Rana Begum, a Bangladeshi-born British-based artist, spoke compellingly of her experimentation with a variety of media through her early days as student to her current practice. She moved towards abstraction early in her career and wanted to understand which materials could serve her aesthetic. A lack of funds initially drove her towards cheap materials such as Medium Density Fiberboard (MDF) and adhesive tape. The lack of durability of the latter gave rise to other issues such as the conflict between the artist’s reluctance to sell a fundamentally unstable artwork and a collector’s desire to own it.  She ultimately and successfully embarked on a one-year period of experimentation with resin to mitigate the problem of adhesive tape. This marked a trend in the artist’s practice. Playing with the visual effects of ephemeral materials such as paper folds, drinking straws and woven baskets would then lead her to explore and test longer lasting materials to replicate these visual effects more permanently. As she underlined, her approach was very much driven by ideas rather than commercial interests and it was through the failures in the experimentation phase that she gained greater knowledge about the materials’ properties and then progress from one stage to the next. This process became vital to her practice as the scale of her work grew and more outdoor works were commissioned where the effects of environmental and climatic factors on the materials needed to be considered. She is driven in her desire to push materials to their limits to achieve her visual aesthetic but she remains conscious of a need for durability. She continues to note a tension around selling temporal works that are destined to disintegrate but has learned to accept that the deterioration of manmade materials is inevitable over time.

The subject of the inevitable deterioration of the artwork continued with Italian conservator Antonio Rava. He cited examples of Zoe Leonard’s Strange Fruit, the reconfigured outer skin of fruit eaten by the artist intended then to decay and disappear and of Joseph Beuys’s Fat Battery (1963) whose disintegration pleased the artist greatly although perhaps less so the Tate, which owns it. As far as these artists and many of the Italian Arte Povera artists are concerned, ephemeral objects change in time and a return to the original pristine condition is not possible. From a conservator’s point of view, the important task is to preserve the decay but not go too far. In the case of Felix Gonzales Torres’ sweets, which can be eaten, it is their replacement that allows the transmission of the idea. With conceptual art it is primarily the message of the project rather than the project itself that is the focus. Antonio acknowledged that some difficulty can arise in the relationship between the collector, the artist, and the artwork when the conservator rather than the artist becomes the core practitioner in remaking the work. One approach towards the conservation of fragile materials is to engage in passive conservation where the deterioration is slowed down by enclosing the object in a glass box, for example, Beuys’ Butter and Beeswax from 1975. Antonio highlighted the difficulty in selling objects where a significant amount of substitution may compromise the authenticity of the work. However he was confident that technological progress would favor restoration over replacement of vulnerable materials, such as polystyrene and acetate, in the long run.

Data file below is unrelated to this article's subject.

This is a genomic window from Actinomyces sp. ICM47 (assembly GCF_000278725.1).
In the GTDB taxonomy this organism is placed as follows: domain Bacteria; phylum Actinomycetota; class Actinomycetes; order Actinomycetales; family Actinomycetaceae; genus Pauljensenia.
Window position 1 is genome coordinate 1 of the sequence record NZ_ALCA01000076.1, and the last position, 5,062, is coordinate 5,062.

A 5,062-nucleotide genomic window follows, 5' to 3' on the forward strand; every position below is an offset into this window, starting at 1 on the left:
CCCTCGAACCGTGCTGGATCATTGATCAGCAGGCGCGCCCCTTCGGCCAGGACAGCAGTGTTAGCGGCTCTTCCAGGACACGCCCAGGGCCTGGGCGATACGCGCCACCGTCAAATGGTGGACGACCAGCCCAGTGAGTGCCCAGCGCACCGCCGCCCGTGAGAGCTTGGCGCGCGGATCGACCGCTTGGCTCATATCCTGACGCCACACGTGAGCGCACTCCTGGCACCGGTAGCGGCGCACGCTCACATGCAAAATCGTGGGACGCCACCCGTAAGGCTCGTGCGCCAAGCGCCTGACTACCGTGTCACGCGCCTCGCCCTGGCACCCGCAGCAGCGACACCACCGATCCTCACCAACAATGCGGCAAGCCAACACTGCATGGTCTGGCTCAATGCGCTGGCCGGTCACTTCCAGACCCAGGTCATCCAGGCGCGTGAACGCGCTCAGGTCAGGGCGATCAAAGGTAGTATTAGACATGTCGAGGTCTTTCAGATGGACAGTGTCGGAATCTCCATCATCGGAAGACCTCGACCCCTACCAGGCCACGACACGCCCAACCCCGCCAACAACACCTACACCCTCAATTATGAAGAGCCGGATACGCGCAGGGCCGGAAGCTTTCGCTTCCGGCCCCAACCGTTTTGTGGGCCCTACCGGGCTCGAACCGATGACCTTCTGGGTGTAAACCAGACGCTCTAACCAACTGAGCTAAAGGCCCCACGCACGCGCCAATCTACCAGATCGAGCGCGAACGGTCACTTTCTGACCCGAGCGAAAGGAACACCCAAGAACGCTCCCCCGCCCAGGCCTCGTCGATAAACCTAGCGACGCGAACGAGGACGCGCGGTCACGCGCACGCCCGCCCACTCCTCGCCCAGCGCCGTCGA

The conference gave much food for thought, particularly for art advisors facing the myriad challenges of how to advise clients on the conservation of non-traditional media. The diversity and quality of the speakers allowed for some very insightful exchanges and having an artist speak of her own approach to conservation was very enlightening.